Open Access Articles- Top Results for Asians in Africa

Asians in Africa

People from, or with roots from, Asia live throughout Africa. Some came in the late nineteenth and early twentieth centuries, as indentured labour or coolies. For example, workers from the Indian subcontinent moved within the British Empire to build the railway linking Mombasa to Nairobi, thus laying the foundations for the colony of Kenya; many stayed at the end of their terms of contract, and form the basis of the Sikh and Ismaeli communities. Relations between Asians and the black majority have not always been easy; most notably, Idi Amin, dictator of Uganda, expelled all Indians in 1972. Other Asians came more recently to Africa as traders and professional workers especially in Mozambique with its huge group of Indians. Indians in Mozambique have had a long history with their origins in Mozambique.

One possible exception is the Merina people of Madagascar along with the Betsileo tribe. Together, they represent about 35% of the population of the island of Madagascar. These two dominant ethnic groups are commonly accepted as indigenous to Madagascar, though they are likely descendants of Malay and Polynesian immigrations. For example, the Malagasy language is unrelated to nearby African languages, instead being the westernmost member of the Malayo-Polynesian branch of the Austronesian language family.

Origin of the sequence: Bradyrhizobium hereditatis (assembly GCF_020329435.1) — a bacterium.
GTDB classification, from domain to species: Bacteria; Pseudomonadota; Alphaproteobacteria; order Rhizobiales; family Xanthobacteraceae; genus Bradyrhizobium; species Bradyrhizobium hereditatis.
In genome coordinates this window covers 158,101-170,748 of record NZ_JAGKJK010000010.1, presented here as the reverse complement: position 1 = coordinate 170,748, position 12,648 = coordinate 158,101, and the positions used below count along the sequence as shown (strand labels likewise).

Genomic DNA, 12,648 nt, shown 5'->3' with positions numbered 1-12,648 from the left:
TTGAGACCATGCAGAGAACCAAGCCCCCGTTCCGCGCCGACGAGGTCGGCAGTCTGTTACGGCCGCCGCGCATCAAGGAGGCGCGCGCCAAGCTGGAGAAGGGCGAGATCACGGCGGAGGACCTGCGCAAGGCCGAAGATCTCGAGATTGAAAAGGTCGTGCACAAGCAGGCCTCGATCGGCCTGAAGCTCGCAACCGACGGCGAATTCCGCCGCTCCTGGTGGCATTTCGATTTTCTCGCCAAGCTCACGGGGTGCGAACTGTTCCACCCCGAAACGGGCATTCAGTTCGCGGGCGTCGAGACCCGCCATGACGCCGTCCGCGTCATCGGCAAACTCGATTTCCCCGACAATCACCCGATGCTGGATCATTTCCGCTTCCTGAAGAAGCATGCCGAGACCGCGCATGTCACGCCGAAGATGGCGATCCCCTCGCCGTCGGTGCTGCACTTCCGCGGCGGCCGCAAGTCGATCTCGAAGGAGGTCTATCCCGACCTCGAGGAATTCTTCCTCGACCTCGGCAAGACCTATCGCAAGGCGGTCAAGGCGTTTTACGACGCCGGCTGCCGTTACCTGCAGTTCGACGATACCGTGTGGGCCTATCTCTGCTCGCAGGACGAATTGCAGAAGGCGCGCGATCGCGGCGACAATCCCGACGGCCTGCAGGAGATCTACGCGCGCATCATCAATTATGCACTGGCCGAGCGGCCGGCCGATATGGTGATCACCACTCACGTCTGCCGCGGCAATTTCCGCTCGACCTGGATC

Kenya National Geographic also published an article by Frank Viviano; in July 2005, he visited Pate Island. During the time he stayed on Lamu, ceramic fragments had been found around Lamu which the administrative officer of the local Swahili history museum claimed were of Chinese origin, specifically from Zheng He's voyage to east Africa. The eyes of the Pate people resembled Chinese and Famao and Wei were some of the names among them which were speculated to be of Chinese origin. Their ancestors were said to be from indigenous women who intermarried with Chinese Ming sailors when they were shipwrecked. Two places on Pate were called "Old Shanga", and "New Shanga", which the Chinese sailors had named. A local guide who claimed descent from the Chinese showed Frank a graveyard made out of coral on the island, indicating that they were the graves of the Chinese sailors, which the author described as "virtually identical", to Chinese Ming dynasty tombs, complete with "half-moon domes" and "terraced entries".[1]

See also


  1. ^ Frank Viviano (July 2005). "China's Great Armada, Admiral Zheng He". NATIONAL GEOGRAPHIC. p. 6. Retrieved September 29, 2011. 

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